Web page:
Reports

Adrian Sprenger

Adrian Sprenger

Dr. | Manager Entrepreneurship


Tel. +41 61 295 50 23

adrian.notexisting@nodomain.comsprenger@baselarea.notexisting@nodomain.comswiss
report
money (img: Denis Vrublevski/shutterstock)

money (img: Denis Vrublevski/shutterstock)

01.02.2018

Record level of VC investment in Switzerland

Funding for Swiss startups reached a new record high in 2017. The greatest rise was reported for venture capital investment in fintechs in the area of digitalisation. Biotech and medtech continued to receive the highest amounts.

Over the past year, “more start-ups received investment than ever before” in Switzerland, say Startupticker.ch and the Swiss Private Equity & Corporate Finance Association (SECA) in their collaborative publication, the Swiss Venture Capital Report.

According to the data, 938 million Swiss francs was invested in 175 Swiss startups in 2017. When compared with 2016, capital investment has therefore increased by 3 per cent. 

With an increase of 60 per cent on 2016, interest has above all risen in fintech companies operating in the area of digitalisation. A total of 30 Swiss startups in this segment were able to attract investment of 76 million francs overall.

As in previous years, the greatest share in terms of value was once again attributable to startups in the biotech and medtech sectors, with 600 million francs received.

The report highlights that Basel-Stadt, Zurich, Zug, Vaud and Geneva were the most popular cantons for venture capital investment. It also highlights the 20 startups that secured the greatest investment in 2017.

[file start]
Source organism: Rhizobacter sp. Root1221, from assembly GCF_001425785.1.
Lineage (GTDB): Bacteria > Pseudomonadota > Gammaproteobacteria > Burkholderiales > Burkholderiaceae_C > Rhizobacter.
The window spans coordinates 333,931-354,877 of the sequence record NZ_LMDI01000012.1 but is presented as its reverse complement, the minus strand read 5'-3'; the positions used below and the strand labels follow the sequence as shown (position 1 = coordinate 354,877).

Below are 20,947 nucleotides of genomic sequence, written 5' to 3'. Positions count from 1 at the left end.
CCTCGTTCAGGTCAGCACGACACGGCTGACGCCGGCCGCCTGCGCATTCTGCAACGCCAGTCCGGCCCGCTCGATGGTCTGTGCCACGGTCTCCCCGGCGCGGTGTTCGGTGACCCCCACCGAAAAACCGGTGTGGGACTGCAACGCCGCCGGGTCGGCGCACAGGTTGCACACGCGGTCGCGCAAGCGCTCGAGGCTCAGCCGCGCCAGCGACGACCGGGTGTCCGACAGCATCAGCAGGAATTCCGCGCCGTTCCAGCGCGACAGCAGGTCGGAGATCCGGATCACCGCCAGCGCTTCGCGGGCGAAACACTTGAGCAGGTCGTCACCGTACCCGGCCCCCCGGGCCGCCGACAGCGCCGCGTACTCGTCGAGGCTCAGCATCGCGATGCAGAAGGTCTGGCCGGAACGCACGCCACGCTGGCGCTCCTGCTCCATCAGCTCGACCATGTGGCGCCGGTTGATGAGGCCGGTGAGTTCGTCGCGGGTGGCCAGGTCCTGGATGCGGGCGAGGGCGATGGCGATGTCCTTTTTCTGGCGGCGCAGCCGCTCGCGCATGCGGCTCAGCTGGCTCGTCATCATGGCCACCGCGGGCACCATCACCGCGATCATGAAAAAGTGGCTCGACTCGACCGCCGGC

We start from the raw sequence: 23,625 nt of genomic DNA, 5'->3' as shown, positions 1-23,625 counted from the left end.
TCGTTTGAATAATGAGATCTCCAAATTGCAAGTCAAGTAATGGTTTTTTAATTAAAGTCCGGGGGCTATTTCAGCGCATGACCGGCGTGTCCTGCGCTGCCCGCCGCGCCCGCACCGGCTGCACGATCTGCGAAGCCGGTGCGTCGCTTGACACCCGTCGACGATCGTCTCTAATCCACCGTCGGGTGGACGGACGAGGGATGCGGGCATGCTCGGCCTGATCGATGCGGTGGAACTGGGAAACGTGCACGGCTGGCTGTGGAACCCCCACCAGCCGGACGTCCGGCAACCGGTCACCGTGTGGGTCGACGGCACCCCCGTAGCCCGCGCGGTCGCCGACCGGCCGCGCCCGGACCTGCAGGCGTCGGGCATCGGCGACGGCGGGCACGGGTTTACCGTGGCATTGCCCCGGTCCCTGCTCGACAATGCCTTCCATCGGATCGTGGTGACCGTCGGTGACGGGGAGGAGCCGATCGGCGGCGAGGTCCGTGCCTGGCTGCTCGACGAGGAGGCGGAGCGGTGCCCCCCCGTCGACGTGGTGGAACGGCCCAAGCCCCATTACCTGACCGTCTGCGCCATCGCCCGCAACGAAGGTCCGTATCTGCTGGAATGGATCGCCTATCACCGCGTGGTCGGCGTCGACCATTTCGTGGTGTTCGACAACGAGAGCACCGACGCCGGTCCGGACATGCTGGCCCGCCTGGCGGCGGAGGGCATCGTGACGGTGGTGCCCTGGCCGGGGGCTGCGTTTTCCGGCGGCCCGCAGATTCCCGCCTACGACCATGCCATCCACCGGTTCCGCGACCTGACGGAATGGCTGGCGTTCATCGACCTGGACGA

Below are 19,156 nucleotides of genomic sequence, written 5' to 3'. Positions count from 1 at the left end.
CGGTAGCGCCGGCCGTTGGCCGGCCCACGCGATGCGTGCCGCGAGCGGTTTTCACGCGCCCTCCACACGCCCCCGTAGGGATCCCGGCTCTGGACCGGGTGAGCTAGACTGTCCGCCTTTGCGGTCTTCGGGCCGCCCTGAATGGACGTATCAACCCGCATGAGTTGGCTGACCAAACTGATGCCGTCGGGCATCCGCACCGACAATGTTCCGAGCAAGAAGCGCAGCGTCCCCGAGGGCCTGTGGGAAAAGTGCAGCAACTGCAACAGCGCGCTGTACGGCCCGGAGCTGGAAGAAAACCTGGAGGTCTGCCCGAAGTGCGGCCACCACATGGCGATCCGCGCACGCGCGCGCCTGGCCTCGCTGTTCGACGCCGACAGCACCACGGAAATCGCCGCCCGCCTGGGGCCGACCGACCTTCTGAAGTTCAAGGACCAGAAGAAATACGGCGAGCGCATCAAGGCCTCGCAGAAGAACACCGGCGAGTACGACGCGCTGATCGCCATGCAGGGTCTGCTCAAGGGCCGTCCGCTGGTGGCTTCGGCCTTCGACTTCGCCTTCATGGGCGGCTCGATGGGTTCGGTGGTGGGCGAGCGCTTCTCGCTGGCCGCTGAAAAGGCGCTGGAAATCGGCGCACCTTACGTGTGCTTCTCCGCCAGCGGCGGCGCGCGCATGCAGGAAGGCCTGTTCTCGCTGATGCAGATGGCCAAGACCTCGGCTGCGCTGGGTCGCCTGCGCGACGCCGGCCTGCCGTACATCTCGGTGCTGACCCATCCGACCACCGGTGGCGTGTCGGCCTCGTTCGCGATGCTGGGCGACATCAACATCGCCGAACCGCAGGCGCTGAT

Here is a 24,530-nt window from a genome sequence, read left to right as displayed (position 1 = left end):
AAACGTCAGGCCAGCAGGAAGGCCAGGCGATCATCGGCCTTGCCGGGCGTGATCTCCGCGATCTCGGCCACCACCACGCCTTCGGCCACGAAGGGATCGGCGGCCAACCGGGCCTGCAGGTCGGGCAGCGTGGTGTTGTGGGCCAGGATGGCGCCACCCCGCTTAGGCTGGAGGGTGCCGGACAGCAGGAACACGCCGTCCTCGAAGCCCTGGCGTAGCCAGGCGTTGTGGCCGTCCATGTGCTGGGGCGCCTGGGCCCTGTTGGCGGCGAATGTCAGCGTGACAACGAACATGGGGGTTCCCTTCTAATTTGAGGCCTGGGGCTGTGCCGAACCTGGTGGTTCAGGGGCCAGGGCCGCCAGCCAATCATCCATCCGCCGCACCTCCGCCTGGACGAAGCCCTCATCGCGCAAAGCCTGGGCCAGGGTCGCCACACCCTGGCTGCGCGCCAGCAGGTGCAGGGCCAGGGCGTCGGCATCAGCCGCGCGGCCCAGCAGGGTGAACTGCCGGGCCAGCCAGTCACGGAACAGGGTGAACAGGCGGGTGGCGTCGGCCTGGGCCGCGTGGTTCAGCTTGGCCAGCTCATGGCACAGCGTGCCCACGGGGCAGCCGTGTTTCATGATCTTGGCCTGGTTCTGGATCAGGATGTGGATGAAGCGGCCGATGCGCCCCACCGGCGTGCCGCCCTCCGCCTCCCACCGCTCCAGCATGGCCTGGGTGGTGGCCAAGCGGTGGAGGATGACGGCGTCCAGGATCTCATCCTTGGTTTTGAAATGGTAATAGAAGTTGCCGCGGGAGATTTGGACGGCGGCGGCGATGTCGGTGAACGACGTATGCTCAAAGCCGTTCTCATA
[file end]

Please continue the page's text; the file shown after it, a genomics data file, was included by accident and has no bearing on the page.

Among them are the Basel-based, oncology-focused pharmaceutical company NousCom, which secured 48.7 million francs. With NOUS-209, NousCom has developed a vaccine to prevent the occurrence of cancer in carriers of Lynch Syndrome.

Another Basel-based company to make the top 20 was Polyphor. It attracted investment of 40 million francs, which will help the company develop its drug Murepavadin. The antibiotic is used to treat the Pseudomonas aeruginosa bacteria, one of the most common hospital germs that is resistant to antibiotics.

Overall, “Swiss venture capital continues to gain in maturity”, the report maintains, adding that “ICT has established itself as the second most important sector alongside biotech.”

The authors also noted the positive development that the number of growth financings between 2 million francs and 10 million francs increased in 2017.

However, one negative aspect focused on in the report is that startups struggle to secure investment from Swiss companies and instead rely on foreign investors.

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